SSI, EHE screen Zirin’s “Behind the Shield: The Power & Politics of the NFL”

January 30, 2023

SSI, EHE screen Zirin’s “Behind the Shield: The Power & Politics of the NFL”

Behind the Shield SEATED

By Greg Wilson

SSI was privileged to screen the movie “Behind the Shield: The Power & Politics of the NFL,” which deals with the reality of politics in the NFL at the Wexner Center for the Arts on Tuesday, in conjunction with the celebration of the life and work of Dr. Martin Luther King Jr.

The film was produced, co-written and narrated by Dave Zirin, sports editor for The Nation, who visited Ohio State for the screening. He was joined by two-time Super Bowl champion Malcolm Jenkins, Kwame Agyemang, an associate professor of sports management, and SSI director Nicole Kraft, for a post-film conversation, cohosted by SSI, the College of Education and Human Ecology and the Wexner Center for the Arts.

The film tackles issues such as militarism, nationalism and racism, showing the NFL was never free of politics, and how some players and people outside the game are working to try to change the reality.

“The hope is that in discussions like this, we can build institutions on our side so that we don’t have to keep recreating the wheel,” Zirin said.

In the film, Zirin takes the viewers back to the late 1800s to show how the game of football and the NFL has long had a strong impact on the culture of America.

The film touched on the league has historically tried to persuade the players to push through their pain and continue playing, which Jenkins is familiar with after his long career. He said over time he learned how to protect himself better later in his career, acknowledging there isn’t a way to take the violence out of football completely.

“As a player, I’m deadly afraid of playing the game,” Jenkins said. “I understand that it hurts, but at the same time I still love the violence, I still love to watch it.”

Jenkins said the progress the league has made in terms of head trauma in the past decade has been very important, and there is still more work to be done in terms of player safety, using the recent incident with Buffalo Bills safety Damar Hamlin as an example.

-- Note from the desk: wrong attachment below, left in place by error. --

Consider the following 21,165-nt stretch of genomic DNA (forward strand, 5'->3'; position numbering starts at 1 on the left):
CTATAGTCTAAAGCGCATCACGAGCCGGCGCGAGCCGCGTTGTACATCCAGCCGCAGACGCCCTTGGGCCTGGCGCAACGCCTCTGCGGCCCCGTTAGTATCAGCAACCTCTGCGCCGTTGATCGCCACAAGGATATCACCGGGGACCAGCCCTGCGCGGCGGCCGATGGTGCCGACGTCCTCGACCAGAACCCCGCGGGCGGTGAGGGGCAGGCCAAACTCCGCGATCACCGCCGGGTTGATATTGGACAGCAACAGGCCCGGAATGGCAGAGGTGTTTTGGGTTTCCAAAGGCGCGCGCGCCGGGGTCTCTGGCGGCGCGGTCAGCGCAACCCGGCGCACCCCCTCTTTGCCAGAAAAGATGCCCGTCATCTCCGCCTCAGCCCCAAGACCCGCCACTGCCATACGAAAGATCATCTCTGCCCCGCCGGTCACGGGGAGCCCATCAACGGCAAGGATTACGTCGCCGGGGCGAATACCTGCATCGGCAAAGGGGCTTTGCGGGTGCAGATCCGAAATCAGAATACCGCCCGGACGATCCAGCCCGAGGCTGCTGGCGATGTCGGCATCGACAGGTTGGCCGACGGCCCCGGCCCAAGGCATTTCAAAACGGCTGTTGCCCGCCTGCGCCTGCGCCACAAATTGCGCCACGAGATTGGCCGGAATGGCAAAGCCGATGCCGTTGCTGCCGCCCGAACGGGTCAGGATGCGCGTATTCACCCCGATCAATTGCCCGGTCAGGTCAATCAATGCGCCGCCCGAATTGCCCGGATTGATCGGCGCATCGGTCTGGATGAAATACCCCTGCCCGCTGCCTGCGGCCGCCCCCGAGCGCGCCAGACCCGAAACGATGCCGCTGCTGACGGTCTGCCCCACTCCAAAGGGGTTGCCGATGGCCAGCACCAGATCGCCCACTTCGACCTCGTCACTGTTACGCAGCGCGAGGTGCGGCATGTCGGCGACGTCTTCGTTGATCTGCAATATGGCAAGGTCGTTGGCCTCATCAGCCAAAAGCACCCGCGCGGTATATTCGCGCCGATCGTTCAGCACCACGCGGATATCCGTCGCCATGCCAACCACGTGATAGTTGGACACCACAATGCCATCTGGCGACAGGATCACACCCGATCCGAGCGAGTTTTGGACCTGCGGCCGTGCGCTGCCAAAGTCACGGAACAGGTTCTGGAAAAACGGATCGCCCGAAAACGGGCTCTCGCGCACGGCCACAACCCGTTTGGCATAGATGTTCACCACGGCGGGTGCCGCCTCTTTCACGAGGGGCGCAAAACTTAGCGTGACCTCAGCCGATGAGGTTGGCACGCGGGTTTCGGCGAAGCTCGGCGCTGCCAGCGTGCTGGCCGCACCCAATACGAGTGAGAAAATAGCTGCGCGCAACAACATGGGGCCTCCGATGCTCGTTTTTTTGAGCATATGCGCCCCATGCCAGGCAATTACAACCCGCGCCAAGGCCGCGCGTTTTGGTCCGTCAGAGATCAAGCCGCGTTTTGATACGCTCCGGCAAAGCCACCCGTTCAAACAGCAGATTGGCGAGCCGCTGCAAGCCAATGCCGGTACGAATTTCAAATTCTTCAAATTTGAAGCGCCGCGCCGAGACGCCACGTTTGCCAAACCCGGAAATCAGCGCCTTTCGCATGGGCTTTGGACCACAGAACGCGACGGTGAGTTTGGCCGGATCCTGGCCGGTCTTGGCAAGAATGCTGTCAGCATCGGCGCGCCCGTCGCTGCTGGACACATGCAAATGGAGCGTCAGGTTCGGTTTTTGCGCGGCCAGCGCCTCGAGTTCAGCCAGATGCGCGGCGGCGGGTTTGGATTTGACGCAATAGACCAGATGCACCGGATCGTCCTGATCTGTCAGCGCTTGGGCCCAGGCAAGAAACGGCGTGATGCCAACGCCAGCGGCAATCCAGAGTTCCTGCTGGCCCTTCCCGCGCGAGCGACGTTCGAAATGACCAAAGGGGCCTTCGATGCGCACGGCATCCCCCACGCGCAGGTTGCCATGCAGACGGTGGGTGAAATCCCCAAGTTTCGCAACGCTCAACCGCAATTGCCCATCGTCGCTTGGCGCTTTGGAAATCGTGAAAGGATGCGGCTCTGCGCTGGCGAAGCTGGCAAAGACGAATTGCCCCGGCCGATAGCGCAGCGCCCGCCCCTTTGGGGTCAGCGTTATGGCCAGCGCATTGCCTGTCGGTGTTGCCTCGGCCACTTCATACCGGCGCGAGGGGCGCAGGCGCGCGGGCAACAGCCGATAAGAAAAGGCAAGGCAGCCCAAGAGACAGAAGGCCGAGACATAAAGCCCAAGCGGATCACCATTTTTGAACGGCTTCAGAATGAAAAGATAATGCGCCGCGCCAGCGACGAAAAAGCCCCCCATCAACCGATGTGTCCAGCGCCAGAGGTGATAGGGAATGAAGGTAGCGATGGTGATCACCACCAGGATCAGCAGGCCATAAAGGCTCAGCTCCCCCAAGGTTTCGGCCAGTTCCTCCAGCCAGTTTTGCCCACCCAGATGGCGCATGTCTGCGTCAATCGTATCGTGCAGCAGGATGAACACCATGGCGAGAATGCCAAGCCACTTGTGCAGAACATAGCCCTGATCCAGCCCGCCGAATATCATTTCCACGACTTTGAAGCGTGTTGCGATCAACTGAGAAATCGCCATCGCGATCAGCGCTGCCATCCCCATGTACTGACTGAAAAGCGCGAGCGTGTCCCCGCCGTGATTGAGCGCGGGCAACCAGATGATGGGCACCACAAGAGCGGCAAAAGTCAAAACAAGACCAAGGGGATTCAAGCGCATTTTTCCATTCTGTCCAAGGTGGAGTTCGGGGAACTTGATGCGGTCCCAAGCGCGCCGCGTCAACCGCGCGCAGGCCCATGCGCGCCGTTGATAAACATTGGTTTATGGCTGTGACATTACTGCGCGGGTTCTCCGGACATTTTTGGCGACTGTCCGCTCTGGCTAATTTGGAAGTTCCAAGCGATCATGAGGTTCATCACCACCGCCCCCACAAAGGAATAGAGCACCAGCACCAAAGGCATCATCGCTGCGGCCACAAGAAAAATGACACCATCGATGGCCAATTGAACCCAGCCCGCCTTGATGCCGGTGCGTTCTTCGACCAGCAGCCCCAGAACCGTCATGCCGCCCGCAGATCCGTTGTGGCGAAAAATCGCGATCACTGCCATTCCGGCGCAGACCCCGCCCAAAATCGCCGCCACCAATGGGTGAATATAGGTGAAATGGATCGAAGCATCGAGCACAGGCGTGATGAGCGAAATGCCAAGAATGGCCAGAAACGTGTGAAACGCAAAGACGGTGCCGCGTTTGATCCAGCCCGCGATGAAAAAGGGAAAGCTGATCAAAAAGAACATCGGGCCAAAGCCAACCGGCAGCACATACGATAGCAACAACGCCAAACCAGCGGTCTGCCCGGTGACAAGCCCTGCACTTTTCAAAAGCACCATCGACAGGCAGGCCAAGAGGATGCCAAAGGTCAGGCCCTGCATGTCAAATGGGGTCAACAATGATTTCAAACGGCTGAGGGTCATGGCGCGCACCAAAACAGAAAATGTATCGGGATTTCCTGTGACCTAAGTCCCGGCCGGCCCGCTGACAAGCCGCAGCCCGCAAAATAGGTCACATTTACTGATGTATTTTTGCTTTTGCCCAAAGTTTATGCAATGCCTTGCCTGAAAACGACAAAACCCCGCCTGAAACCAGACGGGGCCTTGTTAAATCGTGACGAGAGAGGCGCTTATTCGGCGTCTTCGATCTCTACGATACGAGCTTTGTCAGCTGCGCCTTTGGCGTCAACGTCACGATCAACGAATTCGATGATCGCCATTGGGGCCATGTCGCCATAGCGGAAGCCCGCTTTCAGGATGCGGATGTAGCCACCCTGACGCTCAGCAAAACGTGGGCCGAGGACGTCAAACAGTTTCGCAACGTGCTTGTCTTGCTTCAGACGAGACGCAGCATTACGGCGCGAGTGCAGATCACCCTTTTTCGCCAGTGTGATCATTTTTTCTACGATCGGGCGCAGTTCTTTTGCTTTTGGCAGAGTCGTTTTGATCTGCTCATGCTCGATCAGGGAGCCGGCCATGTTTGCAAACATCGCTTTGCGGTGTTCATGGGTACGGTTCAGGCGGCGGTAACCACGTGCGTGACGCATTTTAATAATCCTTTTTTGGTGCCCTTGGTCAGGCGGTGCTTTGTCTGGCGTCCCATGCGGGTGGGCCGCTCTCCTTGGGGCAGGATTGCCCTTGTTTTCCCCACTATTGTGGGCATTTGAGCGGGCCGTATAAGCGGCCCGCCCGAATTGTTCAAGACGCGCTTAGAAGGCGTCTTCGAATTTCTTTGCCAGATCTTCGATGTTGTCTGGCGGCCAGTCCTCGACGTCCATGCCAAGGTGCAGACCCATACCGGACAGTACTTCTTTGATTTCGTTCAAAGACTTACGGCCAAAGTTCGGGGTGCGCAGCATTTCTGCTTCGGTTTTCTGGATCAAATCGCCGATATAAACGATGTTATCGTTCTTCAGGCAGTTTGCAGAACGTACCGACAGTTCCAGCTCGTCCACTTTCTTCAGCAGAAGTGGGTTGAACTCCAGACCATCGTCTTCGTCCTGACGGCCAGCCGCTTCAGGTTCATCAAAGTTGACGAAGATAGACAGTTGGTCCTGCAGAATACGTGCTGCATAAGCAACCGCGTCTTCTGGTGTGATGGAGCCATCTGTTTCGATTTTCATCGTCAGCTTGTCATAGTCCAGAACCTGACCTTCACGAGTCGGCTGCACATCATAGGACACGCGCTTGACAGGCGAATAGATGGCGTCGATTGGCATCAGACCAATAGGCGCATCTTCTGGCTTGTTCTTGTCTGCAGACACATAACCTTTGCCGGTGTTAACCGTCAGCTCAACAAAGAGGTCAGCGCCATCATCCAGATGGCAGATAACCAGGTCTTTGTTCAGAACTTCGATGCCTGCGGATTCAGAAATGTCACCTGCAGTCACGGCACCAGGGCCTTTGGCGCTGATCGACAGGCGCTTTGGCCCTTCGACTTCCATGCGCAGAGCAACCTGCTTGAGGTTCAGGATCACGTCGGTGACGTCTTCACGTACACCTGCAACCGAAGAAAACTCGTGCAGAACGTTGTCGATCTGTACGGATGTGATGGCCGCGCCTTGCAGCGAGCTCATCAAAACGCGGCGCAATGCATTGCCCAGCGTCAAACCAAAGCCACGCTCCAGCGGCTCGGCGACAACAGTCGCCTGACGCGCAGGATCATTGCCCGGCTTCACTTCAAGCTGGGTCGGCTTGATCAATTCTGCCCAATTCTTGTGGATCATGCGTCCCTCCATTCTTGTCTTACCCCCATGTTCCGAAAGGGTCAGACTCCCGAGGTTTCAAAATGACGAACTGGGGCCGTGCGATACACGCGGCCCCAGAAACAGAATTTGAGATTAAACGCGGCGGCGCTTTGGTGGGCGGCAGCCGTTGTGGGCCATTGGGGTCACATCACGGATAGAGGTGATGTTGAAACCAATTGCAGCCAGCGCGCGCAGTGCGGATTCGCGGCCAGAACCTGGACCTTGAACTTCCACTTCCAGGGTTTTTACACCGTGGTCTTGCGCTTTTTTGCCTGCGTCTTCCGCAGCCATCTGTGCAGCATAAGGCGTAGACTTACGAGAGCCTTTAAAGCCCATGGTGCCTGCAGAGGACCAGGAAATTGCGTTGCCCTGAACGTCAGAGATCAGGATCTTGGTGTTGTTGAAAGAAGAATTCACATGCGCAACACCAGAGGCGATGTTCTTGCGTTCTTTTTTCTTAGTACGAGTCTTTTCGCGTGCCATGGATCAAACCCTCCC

Zirin cited the Hamlin injury as an example of how the NFL can spin a message in a way that makes people ignore the need for change in the game of football.

“They had it woven into an almost Disney-like narrative of the Bills being America’s team, it seemed like before the next day,” Zirin said. “I saw things woven into that narrative that shouldn’t have been woven into that narrative, like the horrific massacre that occurred in Buffalo, the racist massacre.”

Jenkins said he was emotional at multiple times during the screening. He said as players, the messaging of the media and the league is hard to handle sometimes because of how influential the league is to so many people.

He said that the players didn’t join the league to be activists. They would much rather play football, but there are changes that need to be made that aren’t happening in the league and in society as a whole.

“We didn’t want to have to kneel,” Jenkins said. “This was a last resort because you wouldn’t listen to everything else.”

Jenkins acknowledged the league has a lot of power over its messaging, but the players and the fans have the ability to shape that messaging as well, referring to the time when multiple players called for Roger Goodell to make a video saying Black Lives Matter, and the league changed their messaging on the issue very quickly.

In the film, Zirin said he believes there is hope for change because of the progress that has been made, no matter how small that has been so far.